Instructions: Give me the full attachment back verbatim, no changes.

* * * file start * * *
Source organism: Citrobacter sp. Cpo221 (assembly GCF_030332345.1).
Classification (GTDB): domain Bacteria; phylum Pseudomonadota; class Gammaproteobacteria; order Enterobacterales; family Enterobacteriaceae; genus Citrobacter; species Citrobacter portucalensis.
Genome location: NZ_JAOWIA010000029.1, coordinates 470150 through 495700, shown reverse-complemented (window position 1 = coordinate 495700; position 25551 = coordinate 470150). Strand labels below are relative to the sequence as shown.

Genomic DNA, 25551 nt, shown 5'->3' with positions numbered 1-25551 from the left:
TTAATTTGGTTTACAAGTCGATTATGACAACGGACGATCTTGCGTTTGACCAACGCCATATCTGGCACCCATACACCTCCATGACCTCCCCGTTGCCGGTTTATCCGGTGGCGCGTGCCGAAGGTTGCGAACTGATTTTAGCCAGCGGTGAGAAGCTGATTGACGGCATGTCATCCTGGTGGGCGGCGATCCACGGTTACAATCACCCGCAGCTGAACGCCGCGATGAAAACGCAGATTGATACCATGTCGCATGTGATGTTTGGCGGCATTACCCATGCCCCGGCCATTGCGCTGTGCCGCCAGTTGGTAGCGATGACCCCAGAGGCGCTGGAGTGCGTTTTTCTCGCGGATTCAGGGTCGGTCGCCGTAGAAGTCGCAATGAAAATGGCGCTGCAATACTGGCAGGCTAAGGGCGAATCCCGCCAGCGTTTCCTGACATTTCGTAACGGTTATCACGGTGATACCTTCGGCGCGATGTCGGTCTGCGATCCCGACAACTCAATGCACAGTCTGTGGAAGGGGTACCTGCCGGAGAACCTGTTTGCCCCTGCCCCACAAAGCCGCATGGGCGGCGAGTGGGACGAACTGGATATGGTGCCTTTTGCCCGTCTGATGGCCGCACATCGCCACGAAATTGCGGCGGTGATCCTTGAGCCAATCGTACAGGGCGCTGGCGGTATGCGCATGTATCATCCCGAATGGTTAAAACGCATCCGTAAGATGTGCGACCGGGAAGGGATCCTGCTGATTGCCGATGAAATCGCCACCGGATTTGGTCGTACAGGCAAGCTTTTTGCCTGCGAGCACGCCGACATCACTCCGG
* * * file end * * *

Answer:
Source organism: Citrobacter sp. Cpo221 (assembly GCF_030332345.1).
Classification (GTDB): domain Bacteria; phylum Pseudomonadota; class Gammaproteobacteria; order Enterobacterales; family Enterobacteriaceae; genus Citrobacter; species Citrobacter portucalensis.
Genome location: NZ_JAOWIA010000029.1, coordinates 470150 through 495700, shown reverse-complemented (window position 1 = coordinate 495700; position 25551 = coordinate 470150). Strand labels below are relative to the sequence as shown.

Genomic DNA, 25551 nt, shown 5'->3' with positions numbered 1-25551 from the left:
TTAATTTGGTTTACAAGTCGATTATGACAACGGACGATCTTGCGTTTGACCAACGCCATATCTGGCACCCATACACCTCCATGACCTCCCCGTTGCCGGTTTATCCGGTGGCGCGTGCCGAAGGTTGCGAACTGATTTTAGCCAGCGGTGAGAAGCTGATTGACGGCATGTCATCCTGGTGGGCGGCGATCCACGGTTACAATCACCCGCAGCTGAACGCCGCGATGAAAACGCAGATTGATACCATGTCGCATGTGATGTTTGGCGGCATTACCCATGCCCCGGCCATTGCGCTGTGCCGCCAGTTGGTAGCGATGACCCCAGAGGCGCTGGAGTGCGTTTTTCTCGCGGATTCAGGGTCGGTCGCCGTAGAAGTCGCAATGAAAATGGCGCTGCAATACTGGCAGGCTAAGGGCGAATCCCGCCAGCGTTTCCTGACATTTCGTAACGGTTATCACGGTGATACCTTCGGCGCGATGTCGGTCTGCGATCCCGACAACTCAATGCACAGTCTGTGGAAGGGGTACCTGCCGGAGAACCTGTTTGCCCCTGCCCCACAAAGCCGCATGGGCGGCGAGTGGGACGAACTGGATATGGTGCCTTTTGCCCGTCTGATGGCCGCACATCGCCACGAAATTGCGGCGGTGATCCTTGAGCCAATCGTACAGGGCGCTGGCGGTATGCGCATGTATCATCCCGAATGGTTAAAACGCATCCGTAAGATGTGCGACCGGGAAGGGATCCTGCTGATTGCCGATGAAATCGCCACCGGATTTGGTCGTACAGGCAAGCTTTTTGCCTGCGAGCACGCCGACATCACTCCGG